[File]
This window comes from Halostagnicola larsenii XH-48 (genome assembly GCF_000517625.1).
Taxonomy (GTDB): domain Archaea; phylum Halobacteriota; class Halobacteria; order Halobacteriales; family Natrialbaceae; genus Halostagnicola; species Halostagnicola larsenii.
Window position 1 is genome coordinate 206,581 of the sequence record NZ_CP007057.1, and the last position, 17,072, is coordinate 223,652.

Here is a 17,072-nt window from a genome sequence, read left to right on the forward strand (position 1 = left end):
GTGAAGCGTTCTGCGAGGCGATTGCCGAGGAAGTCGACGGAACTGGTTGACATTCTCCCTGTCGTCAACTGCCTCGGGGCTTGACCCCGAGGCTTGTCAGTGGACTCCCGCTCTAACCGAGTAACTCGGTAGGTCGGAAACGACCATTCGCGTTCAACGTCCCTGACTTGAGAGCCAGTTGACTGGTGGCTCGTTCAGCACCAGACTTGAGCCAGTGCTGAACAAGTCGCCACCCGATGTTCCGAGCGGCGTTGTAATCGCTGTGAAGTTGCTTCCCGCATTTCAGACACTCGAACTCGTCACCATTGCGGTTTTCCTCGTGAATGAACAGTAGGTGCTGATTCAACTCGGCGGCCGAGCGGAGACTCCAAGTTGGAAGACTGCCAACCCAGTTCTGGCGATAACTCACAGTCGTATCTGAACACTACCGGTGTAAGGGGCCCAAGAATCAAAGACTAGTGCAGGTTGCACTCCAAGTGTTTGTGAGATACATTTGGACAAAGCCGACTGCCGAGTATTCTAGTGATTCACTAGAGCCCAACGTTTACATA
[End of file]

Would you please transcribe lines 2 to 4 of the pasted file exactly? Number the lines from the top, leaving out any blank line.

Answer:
Taxonomy (GTDB): domain Archaea; phylum Halobacteriota; class Halobacteria; order Halobacteriales; family Natrialbaceae; genus Halostagnicola; species Halostagnicola larsenii.
Window position 1 is genome coordinate 206,581 of the sequence record NZ_CP007057.1, and the last position, 17,072, is coordinate 223,652.

Here is a 17,072-nt window from a genome sequence, read left to right on the forward strand (position 1 = left end):